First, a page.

• Regulatory reforms
      • Establishment expenses
      • Online Licensing System (auto-renewal of 3 types of licenses i.e., exporter license, tea waste license and tea warehouse license).
  • Chai Sahyog Mobile App:
    • It addresses various issues of small tea growers.

Indian Tea Industry Facing Challenges

  • The major competitive countries in tea in the world are Sri Lanka, Kenya, China and Indonesia.
  • China is the major producer of green tea while Sri Lanka and Indonesia are producing mainly orthodox varieties of tea.
  • Kenya is basically a CTC tea producing country. While India is facing competition from Sri Lanka and Indonesia with regard to export of orthodox teas and from China with regard to green tea export, it is facing competition from Kenya and from other African countries in exporting CTC teas.
  • Because of absence of large domestic base and due to comparatively small range of exportable items, Sri Lanka and Kenya have an edge over India to offload their teas in any international markets.
  • This is one of the reasons of higher volume of export by Sri Lanka and Kenya compared to India. Another important point is that, U.K has substantial interest in tea cultivation in Kenya.
  • Most of the sterling companies, after Indianisation due to implementation of FERA Act started tea cultivation in Kenya. So, it makes business sense for U.K. to buy tea from Kenya and Kenya became the largest supplier of tea to U.K.

Steps to encourage the Growth of Indian Tea Industry

  • One District and One Product (ODOP) scheme can help spreading the glory of Indian Tea.
  • In order to make the tea sector profitable, viable and sustainable, the ‘AROMA’ of tea must be enhanced:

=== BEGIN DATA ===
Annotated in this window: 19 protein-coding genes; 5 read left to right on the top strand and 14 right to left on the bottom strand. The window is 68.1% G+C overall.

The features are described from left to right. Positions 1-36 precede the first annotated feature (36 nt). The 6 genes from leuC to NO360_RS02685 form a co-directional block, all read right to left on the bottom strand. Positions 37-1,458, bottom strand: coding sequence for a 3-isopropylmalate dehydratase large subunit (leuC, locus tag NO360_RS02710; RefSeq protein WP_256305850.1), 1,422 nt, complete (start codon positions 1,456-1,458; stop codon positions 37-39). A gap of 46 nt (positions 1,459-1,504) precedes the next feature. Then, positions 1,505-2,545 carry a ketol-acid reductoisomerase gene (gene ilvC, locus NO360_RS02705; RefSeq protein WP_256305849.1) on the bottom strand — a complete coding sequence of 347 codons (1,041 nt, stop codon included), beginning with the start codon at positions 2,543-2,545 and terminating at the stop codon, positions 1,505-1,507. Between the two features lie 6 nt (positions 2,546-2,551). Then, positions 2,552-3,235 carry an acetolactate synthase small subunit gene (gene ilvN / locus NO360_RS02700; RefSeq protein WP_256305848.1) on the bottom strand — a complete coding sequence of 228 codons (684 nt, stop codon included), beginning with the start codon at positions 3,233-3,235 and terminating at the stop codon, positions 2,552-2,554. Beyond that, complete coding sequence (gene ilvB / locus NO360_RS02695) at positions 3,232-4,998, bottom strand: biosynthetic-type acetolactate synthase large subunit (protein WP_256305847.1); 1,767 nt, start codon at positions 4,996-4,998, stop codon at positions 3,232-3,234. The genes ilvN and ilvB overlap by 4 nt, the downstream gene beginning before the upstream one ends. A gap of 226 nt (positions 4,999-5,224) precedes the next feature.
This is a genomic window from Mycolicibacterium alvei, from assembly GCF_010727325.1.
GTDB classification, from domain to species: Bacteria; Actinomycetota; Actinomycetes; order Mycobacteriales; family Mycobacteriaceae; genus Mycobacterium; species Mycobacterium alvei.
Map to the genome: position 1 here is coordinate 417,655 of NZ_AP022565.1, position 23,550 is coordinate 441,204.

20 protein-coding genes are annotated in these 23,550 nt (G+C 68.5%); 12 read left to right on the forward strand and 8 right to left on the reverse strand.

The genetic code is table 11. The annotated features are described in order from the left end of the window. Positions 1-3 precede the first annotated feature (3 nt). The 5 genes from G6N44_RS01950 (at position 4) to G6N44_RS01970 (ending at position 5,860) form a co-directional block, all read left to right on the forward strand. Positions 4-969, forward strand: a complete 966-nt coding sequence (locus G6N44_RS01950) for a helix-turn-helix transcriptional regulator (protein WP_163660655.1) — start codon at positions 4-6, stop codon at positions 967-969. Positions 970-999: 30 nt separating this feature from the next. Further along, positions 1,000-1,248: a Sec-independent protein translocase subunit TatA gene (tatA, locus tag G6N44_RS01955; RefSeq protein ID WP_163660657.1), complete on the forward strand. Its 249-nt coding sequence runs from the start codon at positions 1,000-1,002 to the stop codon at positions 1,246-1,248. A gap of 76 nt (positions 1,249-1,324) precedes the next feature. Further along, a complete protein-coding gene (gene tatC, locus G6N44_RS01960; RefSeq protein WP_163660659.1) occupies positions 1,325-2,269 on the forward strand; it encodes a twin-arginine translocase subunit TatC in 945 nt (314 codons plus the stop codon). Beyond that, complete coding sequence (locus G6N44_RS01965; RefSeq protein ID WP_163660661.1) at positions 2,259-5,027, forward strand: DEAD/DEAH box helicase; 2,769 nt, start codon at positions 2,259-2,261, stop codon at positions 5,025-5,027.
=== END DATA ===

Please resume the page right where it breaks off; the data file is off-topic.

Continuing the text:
• Assistance: Support small growers to improve quality with sustainability, increase production to meet domestic and international demand.
    • Re-energise: Create infrastructure to augment exports and focus on high value markets such as EU, Canada, South America & Middle East.
    • Organic: Promote organic and GI tea through brand promotion and marketing.
    • Modernisation: To enable tea farmers to become self-reliant and strengthen local supply chains.
    • Adaptability: Focus on the importance of a risk proof ecosystem, that is, the need for sustainable solutions to make tea plantations meet the challenges of climate change.

Indian Tea Association’s (ITA’s) 

  • Founded in 1881, the Indian Tea Association is the premier and the oldest organization of tea producers in India.
  • The Association has played a multi-dimensional role towards formulating policies and initiating action towards the development and growth of the Industry, liaising with the Tea Board, Government and other related bodies.
  • The ITA has branches at different locations in Assam and West Bengal. With over 425 member gardens, the ITA and its branches represent over 60% of India’s total tea production. 

Subscribe
Notify of
guest
0 Comments
Inline Feedbacks
View all comments